├─sdb4                                        crypto_LUKS 1     a4ba34aa-34d1-47d1-80d4-80fb9ac669c9   # <- /boot                   
├─sdb5                                        ext4        1.0         de93062b-04a8-4f05-974a-b20e59225ce8 #<- Linux Mint /boot 
└─sdb6                                        xfs                     3576b7bf-63af-49fa-b839-4d16db970c93  # <- Linux Mint /

The problem is that even if I enter the wrong passphrase or the correct passphrase, the GRUB menu is displayed.
In other words, if you have a passphrase of test123, it will be decrypted even if you enter test123 at the prompt, and it will be decrypted even if you press the enter key without inputting anything.

This problem is very strange. I will show you as many cases as I can, so I ask for your cooperation.

Your Mint installation is unencrypted - of course you will see the grub menu without having to give the password
… is what I think - not sure though
You’ll need to dissect and clear up for yourself, which partition belongs to which of your two systems - and how they are put together.
/dev/sdb1 (the efi partition) could be a problem here

sudo cryptsetup open /dev/sdb3 encrypted_root
(“encrypted_root” is just a descriptive name - choose any name you like)
you will be asked for the password to decrypt and open the device - then you can access it

What you are saying is:
it will be opened with any password or even without one.

Is that truly the case?
You know that you have multiple key-slots, that you can have more than one password set to open the device?
Setting a second or a third one will not remove the others … all the passwords will work.

sudo mount /dev/mapper/encrypted_root /mnt

let’s see what is in there:

ls -al /mnt
ls -al /mnt/boot

I’d think /boot will be empty at this point - as you apparently have a separate and also encrypted /boot partition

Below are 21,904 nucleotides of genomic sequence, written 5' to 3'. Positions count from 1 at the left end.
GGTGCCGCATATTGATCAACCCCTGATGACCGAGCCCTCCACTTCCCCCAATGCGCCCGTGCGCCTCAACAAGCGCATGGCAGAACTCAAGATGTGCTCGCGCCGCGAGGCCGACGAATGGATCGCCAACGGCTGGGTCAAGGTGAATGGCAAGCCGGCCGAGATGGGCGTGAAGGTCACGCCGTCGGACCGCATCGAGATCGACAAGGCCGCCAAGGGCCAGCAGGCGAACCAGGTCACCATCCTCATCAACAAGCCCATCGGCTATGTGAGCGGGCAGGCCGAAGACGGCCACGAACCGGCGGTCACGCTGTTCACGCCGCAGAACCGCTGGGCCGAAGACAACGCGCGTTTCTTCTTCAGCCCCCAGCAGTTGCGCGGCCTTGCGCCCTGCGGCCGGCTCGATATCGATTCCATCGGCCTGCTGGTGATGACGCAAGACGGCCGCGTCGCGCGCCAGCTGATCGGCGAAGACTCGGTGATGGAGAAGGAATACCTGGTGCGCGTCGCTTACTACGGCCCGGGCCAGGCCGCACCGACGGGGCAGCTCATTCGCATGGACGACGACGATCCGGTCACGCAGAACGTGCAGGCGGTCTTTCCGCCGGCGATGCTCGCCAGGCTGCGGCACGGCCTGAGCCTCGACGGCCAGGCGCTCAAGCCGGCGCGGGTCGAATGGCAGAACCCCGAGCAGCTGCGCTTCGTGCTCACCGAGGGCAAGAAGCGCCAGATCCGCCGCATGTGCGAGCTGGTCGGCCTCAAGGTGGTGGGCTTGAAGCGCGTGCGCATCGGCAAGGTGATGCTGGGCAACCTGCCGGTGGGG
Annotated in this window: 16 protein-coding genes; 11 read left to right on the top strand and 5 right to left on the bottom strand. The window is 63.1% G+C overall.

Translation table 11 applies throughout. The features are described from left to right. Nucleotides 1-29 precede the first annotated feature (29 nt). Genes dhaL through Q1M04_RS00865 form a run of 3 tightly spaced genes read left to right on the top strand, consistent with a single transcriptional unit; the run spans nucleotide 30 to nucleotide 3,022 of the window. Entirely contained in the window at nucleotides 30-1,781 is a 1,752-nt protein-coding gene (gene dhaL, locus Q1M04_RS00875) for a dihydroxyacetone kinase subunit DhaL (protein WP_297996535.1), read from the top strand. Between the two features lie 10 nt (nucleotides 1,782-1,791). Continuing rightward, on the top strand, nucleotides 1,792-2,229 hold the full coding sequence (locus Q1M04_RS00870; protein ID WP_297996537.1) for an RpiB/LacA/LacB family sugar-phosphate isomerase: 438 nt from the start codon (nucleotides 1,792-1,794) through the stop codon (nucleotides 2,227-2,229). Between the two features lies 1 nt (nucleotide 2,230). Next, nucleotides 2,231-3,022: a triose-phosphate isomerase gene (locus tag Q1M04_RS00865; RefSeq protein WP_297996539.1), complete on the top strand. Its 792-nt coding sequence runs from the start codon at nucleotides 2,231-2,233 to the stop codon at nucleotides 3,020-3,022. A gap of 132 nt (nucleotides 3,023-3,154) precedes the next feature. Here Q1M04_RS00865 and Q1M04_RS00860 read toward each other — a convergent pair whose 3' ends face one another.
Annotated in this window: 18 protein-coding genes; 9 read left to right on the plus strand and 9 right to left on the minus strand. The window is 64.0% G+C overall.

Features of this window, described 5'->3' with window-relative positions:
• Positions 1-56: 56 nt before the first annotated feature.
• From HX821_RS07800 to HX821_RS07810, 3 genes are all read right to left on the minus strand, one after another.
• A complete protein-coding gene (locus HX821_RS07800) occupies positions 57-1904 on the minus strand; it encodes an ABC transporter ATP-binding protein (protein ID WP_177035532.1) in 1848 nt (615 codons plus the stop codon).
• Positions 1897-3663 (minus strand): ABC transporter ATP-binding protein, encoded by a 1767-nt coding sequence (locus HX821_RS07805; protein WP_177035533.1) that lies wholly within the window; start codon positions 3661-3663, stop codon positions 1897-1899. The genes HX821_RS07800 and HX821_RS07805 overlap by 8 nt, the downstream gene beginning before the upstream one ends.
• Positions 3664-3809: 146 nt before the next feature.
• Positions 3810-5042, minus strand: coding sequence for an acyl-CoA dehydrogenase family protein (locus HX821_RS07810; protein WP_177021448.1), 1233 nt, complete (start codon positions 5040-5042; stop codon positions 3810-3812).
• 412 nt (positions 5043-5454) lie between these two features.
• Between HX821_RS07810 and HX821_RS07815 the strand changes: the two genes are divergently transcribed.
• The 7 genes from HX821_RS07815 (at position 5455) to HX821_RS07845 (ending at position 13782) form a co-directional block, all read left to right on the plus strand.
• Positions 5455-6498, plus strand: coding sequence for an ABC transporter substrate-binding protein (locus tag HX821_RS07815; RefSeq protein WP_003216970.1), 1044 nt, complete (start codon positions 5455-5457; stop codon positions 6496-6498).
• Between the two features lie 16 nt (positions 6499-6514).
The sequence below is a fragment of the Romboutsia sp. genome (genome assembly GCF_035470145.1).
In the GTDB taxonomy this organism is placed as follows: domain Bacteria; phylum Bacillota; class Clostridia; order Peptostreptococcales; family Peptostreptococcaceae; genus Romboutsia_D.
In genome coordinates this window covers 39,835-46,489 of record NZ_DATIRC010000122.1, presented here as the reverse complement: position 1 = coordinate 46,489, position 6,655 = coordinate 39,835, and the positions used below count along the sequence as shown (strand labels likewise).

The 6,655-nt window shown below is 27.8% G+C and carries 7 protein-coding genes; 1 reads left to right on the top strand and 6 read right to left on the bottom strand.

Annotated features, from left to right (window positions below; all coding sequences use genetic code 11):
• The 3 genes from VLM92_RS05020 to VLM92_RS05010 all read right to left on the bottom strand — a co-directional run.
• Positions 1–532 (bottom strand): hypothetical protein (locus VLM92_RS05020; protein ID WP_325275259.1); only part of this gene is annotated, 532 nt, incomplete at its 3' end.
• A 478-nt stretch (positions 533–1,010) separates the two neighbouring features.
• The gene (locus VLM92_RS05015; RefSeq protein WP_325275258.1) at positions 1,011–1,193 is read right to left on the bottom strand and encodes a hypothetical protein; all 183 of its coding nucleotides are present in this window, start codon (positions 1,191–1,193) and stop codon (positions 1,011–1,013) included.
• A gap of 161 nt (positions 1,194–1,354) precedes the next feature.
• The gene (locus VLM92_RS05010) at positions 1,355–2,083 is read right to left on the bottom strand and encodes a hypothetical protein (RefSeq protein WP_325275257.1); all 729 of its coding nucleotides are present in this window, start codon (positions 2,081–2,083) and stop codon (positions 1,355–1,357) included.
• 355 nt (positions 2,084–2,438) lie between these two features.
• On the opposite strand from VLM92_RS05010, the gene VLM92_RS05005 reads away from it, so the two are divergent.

same procedure:

sudo cryptsetup open /dev/sdb4 encrypted_boot
sudo mount /dev/mapper/encrypted_boot /mnt/boot

as soon as you can access /dev/sda3 you can look at /etc/default/grub and /etc/fstab

cat /mnt/etc/default/grub
cat /mnt/etc/fstab
ls -al /mnt/boot

OK, I show you the contents of the directory and files you asked for.

├─sdb1                                        vfat        FAT32       492A-F1F4                                           
├─sdb2                                        swap        1           24bb60bf-e407-41cf-87a4-8c2eed7b5f60                
├─sdb3                                        crypto_LUKS 1           76fcdf94-8774-4376-b6cb-512b86fd0771                
│ └─encrypted_root                            xfs                     68710841-0c20-47fc-bbf3-4d2cb033c44f  286.6G    38% /mnt
│                                                                                                                         /mnt
├─sdb4                                        crypto_LUKS 1           a4ba34aa-34d1-47d1-80d4-80fb9ac669c9                
│ └─encrypted_boot                            ext4        1.0         9f610c19-4e57-43fb-b0af-8e1e4c22c695  260.7M    34% /mnt/boot
│                                                                                                                         /mnt/boot
├─sdb5                                        ext4        1.0         de93062b-04a8-4f05-974a-b20e59225ce8                
└─sdb6                                        xfs                     3576b7bf-63af-49fa-b839-4d16db970c93                

cat /mnt/etc/default/grub

# GRUB boot loader configuration

GRUB_CMDLINE_LINUX_DEFAULT="quiet cryptdevice=UUID=76fcdf94-8774-4376-b6cb-512b86fd0771:luks-76fcdf94-8774-4376-b6cb-512b86fd0771 root=/dev/mapper/luks-76fcdf94-8774-4376-b6cb-512b86fd0771 splash udev.log_priority=3"

# Preload both GPT and MBR modules so that they are not missed
GRUB_PRELOAD_MODULES="part_gpt part_msdos"

# Uncomment to enable booting from LUKS encrypted devices

# Set to 'countdown' or 'menu' to change timeout behavior,
# press ESC key to display menu.

# Uncomment to use basic console

# Uncomment to disable graphical terminal

# The resolution used on graphical terminal